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'Tis therefore sober and good men are sad For England's glory, seeing it was pale And sickly, while her champions wear their hearts So loose to private duty, that no brain, Healthful and undisturbed by fáctious fumes, Can dream them trusty to the general weal." Such were not they of old, whose tempered blades Dispersed the shackles of usurped control, And hewed them link from link: then Albion's sons Were sons indeed; they felt a filial heart Beat high within them at a mother's wrongs; And, shining each in his domestic sphere, Shone brighter still, once called to public view. 'sis, therefore many, whose sequestered lot Forbids their interference, looking on, .. Anticipate perforce some dire event; And, seeing the old castle of the state, That promised once more firmness, so assailed That all its tempest-beaten turrets shake, Stand motionless expectants of its fall. ; All has its date below; the fatal hour Was registered in heaven ere time began. We turn to dust, and all our mightiest works . Die too: the deep foundations that we lay, Time ploughs them up, and not a trace remains.“ We build with what we deem eternal rock: A distant age asks where the fabric stood; : And in the dust, sifted and searched in vain, The undiscoverable secret sleeps.

But there is yet a liberty, unsung
By poets, and by senators unpraised,
Which monarchs capnot grant, nor all the powers
Of earth and heli confederate take away:
A liberty, which persecution, fraud, :
Oppression, prisons, have no power to bind; :
Which whoso tastes can be enslaved no more.
'Tis liberty of heart derived from heaven,
Bought with his blood, who gave it to mankind,
And sealed with the same token. It is held
By charter, and that charter sanctioned sure
By the unimpeachable and awful oath '
And promise of a God. His other gifts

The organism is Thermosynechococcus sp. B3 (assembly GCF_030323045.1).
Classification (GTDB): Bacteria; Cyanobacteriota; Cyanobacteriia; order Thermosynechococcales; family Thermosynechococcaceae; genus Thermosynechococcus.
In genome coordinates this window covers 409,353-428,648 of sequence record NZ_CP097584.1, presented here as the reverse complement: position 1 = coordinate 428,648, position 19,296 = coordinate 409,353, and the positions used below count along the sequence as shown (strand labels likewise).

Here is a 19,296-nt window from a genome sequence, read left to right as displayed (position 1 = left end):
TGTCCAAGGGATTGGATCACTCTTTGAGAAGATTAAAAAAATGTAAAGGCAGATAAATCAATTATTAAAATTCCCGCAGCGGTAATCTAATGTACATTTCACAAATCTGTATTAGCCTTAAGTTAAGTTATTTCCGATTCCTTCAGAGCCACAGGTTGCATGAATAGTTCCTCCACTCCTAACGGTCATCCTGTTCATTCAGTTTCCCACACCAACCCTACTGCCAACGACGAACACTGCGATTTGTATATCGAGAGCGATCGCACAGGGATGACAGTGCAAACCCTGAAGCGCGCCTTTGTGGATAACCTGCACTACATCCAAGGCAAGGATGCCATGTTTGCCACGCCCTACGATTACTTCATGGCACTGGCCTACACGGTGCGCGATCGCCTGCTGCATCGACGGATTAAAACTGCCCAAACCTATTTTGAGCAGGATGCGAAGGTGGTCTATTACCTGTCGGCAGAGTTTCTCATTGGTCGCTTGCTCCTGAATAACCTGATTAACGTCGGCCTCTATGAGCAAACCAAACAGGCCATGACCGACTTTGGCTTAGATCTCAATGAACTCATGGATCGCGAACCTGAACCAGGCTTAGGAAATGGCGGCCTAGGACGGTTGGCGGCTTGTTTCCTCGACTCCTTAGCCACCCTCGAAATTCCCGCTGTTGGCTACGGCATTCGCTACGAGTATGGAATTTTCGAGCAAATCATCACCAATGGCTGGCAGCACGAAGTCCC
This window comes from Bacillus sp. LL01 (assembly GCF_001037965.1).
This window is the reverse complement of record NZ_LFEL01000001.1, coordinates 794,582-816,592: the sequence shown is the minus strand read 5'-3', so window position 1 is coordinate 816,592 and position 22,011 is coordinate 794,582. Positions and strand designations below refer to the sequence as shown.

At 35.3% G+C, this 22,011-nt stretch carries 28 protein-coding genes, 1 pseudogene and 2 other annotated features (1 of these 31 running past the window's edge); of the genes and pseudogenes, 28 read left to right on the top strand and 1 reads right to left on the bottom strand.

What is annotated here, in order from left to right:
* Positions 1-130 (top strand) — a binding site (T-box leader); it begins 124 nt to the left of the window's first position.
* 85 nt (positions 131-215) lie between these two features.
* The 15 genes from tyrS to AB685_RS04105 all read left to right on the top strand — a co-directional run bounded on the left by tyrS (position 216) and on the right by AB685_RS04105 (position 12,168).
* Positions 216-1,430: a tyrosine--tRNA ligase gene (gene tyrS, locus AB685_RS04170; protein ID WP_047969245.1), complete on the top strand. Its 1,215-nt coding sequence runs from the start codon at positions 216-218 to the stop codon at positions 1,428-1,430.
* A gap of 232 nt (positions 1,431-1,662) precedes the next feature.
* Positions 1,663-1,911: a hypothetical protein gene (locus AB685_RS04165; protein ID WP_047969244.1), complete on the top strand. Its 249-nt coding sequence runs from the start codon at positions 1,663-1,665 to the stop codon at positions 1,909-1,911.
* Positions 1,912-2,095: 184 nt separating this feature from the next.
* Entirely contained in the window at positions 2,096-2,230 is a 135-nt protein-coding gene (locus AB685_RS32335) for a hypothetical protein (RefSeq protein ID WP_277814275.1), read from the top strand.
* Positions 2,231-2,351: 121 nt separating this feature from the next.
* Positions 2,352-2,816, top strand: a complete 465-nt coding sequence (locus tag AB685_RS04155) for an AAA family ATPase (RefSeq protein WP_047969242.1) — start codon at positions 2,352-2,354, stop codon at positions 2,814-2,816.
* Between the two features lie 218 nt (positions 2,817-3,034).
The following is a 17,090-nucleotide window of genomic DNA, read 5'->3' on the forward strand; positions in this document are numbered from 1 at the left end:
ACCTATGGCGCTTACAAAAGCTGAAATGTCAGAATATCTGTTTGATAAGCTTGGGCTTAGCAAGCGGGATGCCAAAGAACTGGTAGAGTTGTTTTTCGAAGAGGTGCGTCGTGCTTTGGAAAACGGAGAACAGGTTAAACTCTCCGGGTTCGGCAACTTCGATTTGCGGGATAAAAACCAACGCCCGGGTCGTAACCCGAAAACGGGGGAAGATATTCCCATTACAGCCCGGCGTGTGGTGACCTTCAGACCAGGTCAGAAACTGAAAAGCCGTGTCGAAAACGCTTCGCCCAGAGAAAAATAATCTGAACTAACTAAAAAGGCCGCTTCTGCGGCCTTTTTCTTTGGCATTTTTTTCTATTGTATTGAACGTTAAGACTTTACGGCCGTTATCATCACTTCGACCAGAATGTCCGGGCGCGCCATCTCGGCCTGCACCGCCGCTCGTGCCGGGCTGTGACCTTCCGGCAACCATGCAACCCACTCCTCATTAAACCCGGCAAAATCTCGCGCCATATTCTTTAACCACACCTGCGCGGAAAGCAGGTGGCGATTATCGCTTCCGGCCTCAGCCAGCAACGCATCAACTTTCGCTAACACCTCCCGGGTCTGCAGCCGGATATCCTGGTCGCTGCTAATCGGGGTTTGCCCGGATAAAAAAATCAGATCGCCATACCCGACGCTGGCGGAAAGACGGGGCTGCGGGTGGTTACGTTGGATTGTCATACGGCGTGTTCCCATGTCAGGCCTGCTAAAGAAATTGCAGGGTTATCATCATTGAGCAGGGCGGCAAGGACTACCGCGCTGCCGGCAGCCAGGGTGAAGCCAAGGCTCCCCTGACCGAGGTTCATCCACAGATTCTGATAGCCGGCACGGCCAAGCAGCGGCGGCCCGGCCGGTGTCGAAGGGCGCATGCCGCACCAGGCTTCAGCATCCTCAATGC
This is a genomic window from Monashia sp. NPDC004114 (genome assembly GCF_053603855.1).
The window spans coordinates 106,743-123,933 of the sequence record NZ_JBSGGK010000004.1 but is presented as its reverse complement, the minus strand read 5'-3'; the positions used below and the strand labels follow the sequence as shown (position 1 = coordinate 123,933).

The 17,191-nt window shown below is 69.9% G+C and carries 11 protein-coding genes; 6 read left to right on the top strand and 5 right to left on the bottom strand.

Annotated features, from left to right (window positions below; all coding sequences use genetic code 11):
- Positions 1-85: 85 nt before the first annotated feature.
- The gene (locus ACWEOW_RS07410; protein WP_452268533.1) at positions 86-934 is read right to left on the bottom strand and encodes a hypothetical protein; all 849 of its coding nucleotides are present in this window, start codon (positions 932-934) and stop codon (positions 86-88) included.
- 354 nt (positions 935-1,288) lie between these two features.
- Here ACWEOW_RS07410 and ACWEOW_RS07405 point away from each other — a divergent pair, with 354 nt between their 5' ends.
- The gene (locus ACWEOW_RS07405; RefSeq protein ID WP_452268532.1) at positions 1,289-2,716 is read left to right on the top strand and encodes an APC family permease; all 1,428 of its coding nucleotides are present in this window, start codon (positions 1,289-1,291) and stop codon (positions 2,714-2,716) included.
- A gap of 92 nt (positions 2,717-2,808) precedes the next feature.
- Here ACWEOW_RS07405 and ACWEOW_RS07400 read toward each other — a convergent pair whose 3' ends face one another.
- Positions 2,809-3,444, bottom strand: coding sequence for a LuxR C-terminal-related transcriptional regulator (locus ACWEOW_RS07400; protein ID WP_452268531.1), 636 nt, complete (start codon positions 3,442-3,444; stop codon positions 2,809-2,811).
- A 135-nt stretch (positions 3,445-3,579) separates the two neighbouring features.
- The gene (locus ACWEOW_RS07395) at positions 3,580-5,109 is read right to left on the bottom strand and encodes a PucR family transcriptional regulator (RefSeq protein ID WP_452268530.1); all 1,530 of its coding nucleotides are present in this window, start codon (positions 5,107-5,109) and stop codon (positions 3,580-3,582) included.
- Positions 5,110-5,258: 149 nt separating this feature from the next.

All bear the royal stamp, that speaks them his,
And are augast; but this transcends them all.
His other works, the visible display
Of all-creating energy and migbt, :
Are grand, no doubt, and worthy of the word:
That, finding an interminable space
Unoccupied, las filled the void so well,
And made so sparkling what was dark before..."
But these are not his glory. - Man, 'tis true, ..
Smit with the beauty of so fair a scene,
Might well suppose the artificer divine
Meant it eternal, had he not himself
Pronounced it transient, glorious as it is, i .
And still designing a more glorious far, o !
Doomed it as insufficient for his praise.
These therefore are occasional, and pass;
Formed for the confutation of the fool, - .

of the tool, . . '

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Whose lying heart disputes against a God;
That office served, they must be swept away.
Not so the labours of his love: they shine
In other heavens than these that we behold, ..
And fadé not. There is paradise that fears
No forfeiture, and of its fruits he sends
Large prelibation oft to saints below.
Of these the first in order, and the pledge
And confident assurance of the rest,
Is liberty. A fight into his arms.
Ere yet mortality's fine threads give way, ..
A clear escape from tyrannizing lust, in
And full immunity from penal woe. '. .